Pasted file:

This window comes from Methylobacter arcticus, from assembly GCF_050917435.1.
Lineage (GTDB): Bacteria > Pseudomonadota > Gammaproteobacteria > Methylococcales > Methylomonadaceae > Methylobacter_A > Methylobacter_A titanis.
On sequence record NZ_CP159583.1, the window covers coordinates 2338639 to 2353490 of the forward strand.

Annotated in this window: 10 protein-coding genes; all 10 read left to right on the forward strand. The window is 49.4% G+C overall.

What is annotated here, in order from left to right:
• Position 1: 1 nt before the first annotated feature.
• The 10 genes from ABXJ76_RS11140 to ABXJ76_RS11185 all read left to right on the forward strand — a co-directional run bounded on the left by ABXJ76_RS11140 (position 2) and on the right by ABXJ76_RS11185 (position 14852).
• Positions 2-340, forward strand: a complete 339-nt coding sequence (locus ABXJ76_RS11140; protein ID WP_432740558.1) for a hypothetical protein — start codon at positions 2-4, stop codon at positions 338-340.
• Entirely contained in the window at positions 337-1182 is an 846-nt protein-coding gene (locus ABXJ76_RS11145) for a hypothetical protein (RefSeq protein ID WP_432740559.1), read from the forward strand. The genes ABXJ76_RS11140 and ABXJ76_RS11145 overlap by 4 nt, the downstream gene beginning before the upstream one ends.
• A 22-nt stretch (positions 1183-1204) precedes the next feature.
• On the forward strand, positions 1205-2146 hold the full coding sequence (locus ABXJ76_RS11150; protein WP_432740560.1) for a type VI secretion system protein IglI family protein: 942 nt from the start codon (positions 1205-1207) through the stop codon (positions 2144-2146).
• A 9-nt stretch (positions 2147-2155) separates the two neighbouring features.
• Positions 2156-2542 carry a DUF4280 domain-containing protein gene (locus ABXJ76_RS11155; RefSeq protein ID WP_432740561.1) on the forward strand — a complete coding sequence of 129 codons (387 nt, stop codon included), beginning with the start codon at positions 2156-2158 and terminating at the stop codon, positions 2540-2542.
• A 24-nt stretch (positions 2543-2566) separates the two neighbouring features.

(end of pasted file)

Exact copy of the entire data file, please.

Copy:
This window comes from Methylobacter arcticus, from assembly GCF_050917435.1.
Lineage (GTDB): Bacteria > Pseudomonadota > Gammaproteobacteria > Methylococcales > Methylomonadaceae > Methylobacter_A > Methylobacter_A titanis.
On sequence record NZ_CP159583.1, the window covers coordinates 2338639 to 2353490 of the forward strand.

Annotated in this window: 10 protein-coding genes; all 10 read left to right on the forward strand. The window is 49.4% G+C overall.

What is annotated here, in order from left to right:
• Position 1: 1 nt before the first annotated feature.
• The 10 genes from ABXJ76_RS11140 to ABXJ76_RS11185 all read left to right on the forward strand — a co-directional run bounded on the left by ABXJ76_RS11140 (position 2) and on the right by ABXJ76_RS11185 (position 14852).
• Positions 2-340, forward strand: a complete 339-nt coding sequence (locus ABXJ76_RS11140; protein ID WP_432740558.1) for a hypothetical protein — start codon at positions 2-4, stop codon at positions 338-340.
• Entirely contained in the window at positions 337-1182 is an 846-nt protein-coding gene (locus ABXJ76_RS11145) for a hypothetical protein (RefSeq protein ID WP_432740559.1), read from the forward strand. The genes ABXJ76_RS11140 and ABXJ76_RS11145 overlap by 4 nt, the downstream gene beginning before the upstream one ends.
• A 22-nt stretch (positions 1183-1204) precedes the next feature.
• On the forward strand, positions 1205-2146 hold the full coding sequence (locus ABXJ76_RS11150; protein WP_432740560.1) for a type VI secretion system protein IglI family protein: 942 nt from the start codon (positions 1205-1207) through the stop codon (positions 2144-2146).
• A 9-nt stretch (positions 2147-2155) separates the two neighbouring features.
• Positions 2156-2542 carry a DUF4280 domain-containing protein gene (locus ABXJ76_RS11155; RefSeq protein ID WP_432740561.1) on the forward strand — a complete coding sequence of 129 codons (387 nt, stop codon included), beginning with the start codon at positions 2156-2158 and terminating at the stop codon, positions 2540-2542.
• A 24-nt stretch (positions 2543-2566) separates the two neighbouring features.